Jonathan Gourlay attends a traditional feast on the island of Pohnpei in the Federated States of Micronesia.

A rivulet of pig blood trickled underneath one of the enormous yams. Two rows of yams flanked the sides of a muddy road that led up to the feast house. Each yam was tied to a log and hung like enormous, deformed Christmas stockings between two oil drums. These giant tubers, hairy with crazed roots and as long as a small child, hung in fat clusters beside the little road. Each cluster of yams weighed hundreds of pounds. A few had to be trucked in on flat-bed pick-ups and hoisted by six men, ten men, fourteen men. The size of the yam was rated by the amount of men it took to carry it on thick poles strung through the bark-roped top of the yam clusters. That’s a fourteen-man yam. Each of these monstrous yams was dressed at the top with a garland of green vines. In spite of all the manly efforts to grow, harvest, and carry the yams to the feast, the long row of yam clusters looked something like dressed-up, shy dancers at an awkward party.

A fourteen-man yam.

The pig blood flowed beneath the yams into a muddy crevice where barefoot children were playing. The riot of children were sliding on their butts down a muddy streak in a grassy hill and sliding to a stop underneath the yams. The morning had brought the usual downpour, but now the weather was sunny, humid, and steaming as the warm pig blood streaked across the haphazardly placed bits of cement that called itself a road on its way down the small hill in Pwudoi, Pohnpei, Micronesia, Pacific Ocean. The bloody path trickled towards the ocean, toward the open mouths of a tangle of eels, waiting in the dark maze of a mangrove swamp. It trickled across the island’s narrow circumferential road, under the cement beams of the policeman’s house, and through his small sakau market where people were sitting on plastic coolers and drinking a gray, dirty mildly psychoactive liquid out of emptied-bottles of cheap Filipino rum. From the cement edge of the market, the blood dripped into the waiting maws of the eels.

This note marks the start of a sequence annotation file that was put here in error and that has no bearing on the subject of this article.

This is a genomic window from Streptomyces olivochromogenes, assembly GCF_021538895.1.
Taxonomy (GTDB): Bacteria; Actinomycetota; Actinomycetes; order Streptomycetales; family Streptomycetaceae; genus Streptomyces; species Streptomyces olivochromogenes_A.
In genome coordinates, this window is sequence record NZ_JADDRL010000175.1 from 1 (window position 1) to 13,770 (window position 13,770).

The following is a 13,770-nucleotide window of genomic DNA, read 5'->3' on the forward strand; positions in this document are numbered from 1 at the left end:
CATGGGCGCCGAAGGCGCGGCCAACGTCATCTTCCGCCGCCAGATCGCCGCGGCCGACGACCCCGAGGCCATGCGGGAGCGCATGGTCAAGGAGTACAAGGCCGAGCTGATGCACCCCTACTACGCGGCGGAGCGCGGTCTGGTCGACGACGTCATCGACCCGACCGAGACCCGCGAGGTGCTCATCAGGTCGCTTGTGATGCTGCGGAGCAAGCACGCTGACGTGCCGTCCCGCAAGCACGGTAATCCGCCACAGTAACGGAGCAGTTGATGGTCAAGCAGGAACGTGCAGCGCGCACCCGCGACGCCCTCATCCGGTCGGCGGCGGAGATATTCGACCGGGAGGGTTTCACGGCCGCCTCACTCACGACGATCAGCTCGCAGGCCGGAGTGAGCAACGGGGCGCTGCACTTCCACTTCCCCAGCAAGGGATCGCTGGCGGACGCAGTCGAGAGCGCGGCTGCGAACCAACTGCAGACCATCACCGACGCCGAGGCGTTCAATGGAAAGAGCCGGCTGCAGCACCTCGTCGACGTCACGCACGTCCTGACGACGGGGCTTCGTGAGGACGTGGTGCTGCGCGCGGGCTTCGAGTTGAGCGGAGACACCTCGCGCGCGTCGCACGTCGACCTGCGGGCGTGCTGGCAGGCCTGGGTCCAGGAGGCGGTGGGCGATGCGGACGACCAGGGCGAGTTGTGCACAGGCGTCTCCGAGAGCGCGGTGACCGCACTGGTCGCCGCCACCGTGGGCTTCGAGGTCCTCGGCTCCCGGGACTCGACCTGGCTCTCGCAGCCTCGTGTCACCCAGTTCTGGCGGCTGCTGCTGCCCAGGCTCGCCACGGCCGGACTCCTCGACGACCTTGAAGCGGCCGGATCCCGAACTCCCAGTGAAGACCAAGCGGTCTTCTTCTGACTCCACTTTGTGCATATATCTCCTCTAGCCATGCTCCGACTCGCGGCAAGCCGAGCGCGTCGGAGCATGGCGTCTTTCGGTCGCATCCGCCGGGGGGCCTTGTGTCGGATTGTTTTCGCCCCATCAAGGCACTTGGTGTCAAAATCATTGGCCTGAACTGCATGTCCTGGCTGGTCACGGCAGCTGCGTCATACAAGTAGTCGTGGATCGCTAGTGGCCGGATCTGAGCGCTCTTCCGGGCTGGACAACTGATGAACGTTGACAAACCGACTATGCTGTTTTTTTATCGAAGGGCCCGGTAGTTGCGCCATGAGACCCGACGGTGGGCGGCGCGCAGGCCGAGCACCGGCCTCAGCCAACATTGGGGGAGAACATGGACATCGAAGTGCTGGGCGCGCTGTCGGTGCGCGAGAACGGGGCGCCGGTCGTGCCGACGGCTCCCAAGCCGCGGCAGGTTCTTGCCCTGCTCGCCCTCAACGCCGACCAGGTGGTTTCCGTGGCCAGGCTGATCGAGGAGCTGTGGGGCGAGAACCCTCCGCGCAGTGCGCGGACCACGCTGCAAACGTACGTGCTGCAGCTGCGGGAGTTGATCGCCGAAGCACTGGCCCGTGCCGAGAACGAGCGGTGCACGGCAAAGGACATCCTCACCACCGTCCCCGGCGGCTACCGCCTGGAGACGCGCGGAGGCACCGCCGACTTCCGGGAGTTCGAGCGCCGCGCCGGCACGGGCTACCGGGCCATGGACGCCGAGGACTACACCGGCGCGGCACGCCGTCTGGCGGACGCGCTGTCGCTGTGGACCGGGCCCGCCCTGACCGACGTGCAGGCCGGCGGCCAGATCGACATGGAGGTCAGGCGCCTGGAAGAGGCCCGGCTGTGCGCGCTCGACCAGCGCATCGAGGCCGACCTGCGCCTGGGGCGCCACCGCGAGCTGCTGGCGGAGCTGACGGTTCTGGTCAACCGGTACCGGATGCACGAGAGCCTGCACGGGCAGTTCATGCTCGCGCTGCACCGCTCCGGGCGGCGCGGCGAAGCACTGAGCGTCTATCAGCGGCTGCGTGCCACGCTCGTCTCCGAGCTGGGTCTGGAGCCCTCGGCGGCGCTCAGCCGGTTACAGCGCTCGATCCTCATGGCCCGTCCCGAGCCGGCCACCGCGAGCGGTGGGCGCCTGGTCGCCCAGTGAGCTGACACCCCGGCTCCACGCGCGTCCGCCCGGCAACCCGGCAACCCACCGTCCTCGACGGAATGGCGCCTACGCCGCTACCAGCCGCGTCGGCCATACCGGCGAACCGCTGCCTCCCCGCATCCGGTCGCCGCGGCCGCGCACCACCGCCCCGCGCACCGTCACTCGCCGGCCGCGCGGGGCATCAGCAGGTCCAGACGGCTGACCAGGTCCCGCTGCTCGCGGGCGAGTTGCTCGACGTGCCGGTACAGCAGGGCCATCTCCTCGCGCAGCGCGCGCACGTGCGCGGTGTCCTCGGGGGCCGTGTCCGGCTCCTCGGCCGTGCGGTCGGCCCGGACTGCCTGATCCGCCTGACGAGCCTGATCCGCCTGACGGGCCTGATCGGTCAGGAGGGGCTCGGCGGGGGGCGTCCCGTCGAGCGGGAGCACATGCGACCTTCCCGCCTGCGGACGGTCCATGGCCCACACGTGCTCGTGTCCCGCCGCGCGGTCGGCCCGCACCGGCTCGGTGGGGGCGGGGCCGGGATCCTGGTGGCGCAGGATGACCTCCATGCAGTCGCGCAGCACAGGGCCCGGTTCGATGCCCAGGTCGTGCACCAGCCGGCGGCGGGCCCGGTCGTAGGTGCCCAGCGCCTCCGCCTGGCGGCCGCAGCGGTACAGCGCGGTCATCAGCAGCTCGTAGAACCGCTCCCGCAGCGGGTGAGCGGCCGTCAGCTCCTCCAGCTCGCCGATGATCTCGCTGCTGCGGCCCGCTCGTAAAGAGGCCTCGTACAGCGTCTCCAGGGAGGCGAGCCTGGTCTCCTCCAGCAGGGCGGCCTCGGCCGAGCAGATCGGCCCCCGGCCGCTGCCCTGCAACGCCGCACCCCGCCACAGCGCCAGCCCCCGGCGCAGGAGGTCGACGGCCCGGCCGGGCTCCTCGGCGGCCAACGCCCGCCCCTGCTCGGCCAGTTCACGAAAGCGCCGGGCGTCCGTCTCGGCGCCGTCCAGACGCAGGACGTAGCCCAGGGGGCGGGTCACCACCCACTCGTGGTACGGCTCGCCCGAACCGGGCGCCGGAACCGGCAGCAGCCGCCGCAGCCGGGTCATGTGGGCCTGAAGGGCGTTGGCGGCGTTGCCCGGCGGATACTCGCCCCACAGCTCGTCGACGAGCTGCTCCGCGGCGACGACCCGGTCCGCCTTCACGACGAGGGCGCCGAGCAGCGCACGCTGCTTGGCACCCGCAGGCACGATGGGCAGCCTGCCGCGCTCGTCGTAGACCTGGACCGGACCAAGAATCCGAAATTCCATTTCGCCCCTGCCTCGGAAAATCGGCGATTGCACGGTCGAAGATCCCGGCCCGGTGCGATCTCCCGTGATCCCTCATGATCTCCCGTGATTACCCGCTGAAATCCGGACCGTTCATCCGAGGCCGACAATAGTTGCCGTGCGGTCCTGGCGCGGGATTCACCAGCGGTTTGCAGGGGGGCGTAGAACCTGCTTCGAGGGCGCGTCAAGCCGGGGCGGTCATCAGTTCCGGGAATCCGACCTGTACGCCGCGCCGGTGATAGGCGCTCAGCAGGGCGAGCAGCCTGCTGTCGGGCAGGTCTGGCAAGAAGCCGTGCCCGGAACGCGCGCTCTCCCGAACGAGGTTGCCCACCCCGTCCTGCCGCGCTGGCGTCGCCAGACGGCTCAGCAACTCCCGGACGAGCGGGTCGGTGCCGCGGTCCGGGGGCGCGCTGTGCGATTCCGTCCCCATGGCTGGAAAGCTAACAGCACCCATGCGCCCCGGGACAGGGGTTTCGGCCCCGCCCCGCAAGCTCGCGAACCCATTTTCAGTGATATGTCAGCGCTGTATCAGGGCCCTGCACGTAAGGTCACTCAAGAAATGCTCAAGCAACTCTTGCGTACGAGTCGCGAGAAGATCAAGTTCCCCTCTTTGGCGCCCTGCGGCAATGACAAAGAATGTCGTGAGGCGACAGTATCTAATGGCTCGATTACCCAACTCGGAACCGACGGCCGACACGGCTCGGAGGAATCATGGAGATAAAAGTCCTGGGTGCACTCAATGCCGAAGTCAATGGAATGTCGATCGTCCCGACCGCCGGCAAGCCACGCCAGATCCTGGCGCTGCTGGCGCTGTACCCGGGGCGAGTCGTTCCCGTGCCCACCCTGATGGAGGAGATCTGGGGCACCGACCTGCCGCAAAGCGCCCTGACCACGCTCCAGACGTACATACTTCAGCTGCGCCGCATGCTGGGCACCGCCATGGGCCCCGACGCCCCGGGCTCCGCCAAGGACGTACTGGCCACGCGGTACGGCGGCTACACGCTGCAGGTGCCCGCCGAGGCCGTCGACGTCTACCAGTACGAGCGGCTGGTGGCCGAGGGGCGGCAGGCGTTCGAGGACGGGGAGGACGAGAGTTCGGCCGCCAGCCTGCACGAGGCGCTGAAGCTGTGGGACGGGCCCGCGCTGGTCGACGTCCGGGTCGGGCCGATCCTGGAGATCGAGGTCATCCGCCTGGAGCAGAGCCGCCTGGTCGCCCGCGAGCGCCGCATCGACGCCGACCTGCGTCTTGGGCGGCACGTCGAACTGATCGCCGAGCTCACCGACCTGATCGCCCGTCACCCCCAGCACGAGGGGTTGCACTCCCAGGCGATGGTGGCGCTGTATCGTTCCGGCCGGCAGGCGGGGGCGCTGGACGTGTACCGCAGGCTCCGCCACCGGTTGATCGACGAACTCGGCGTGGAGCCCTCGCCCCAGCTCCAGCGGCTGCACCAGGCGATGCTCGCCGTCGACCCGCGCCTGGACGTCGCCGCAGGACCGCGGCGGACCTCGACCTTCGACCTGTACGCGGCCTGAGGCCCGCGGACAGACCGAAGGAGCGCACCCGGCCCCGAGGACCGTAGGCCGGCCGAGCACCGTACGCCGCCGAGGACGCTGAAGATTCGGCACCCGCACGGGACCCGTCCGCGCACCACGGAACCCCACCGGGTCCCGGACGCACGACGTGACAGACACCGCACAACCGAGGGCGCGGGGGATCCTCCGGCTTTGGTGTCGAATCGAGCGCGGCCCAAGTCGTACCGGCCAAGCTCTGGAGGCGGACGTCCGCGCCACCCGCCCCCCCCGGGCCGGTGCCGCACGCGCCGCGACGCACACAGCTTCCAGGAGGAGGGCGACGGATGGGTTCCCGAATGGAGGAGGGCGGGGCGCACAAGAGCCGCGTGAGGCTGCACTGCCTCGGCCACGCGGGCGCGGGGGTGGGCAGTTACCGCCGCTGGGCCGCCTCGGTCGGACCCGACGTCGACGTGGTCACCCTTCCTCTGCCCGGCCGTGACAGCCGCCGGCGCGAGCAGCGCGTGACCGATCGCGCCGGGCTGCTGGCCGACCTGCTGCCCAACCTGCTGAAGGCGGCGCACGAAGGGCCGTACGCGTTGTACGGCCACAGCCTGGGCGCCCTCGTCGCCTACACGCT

Earlier, about 30 exhausted pigs were hog-tied to logs. They were carried to the feast by boys and men. We carried the poles on our shoulders, the live pig hanging on the pole between us. Some pigs were Jurassic in noise and proportion, demanding up to ten men to carry them up the hill. A ten-man pig. One pig, like the prized yams, required a flat-bed truck in order to be hauled up the hill. As we carried them, the women danced, swishing their colorful skirts rhythmically. We whooped and hollered our way up the slippery, muddy road towards the feast house. After much practice, I perfected a Pohnpeian holler: “WHOO-hoo-hoo.” I am lucky enough to be caught performing this deeply ingrained cultural scream on video. Later, when the DVD of the event is passed around the village, I will get high praise for my mastery of local whooping.

A ten-man pig.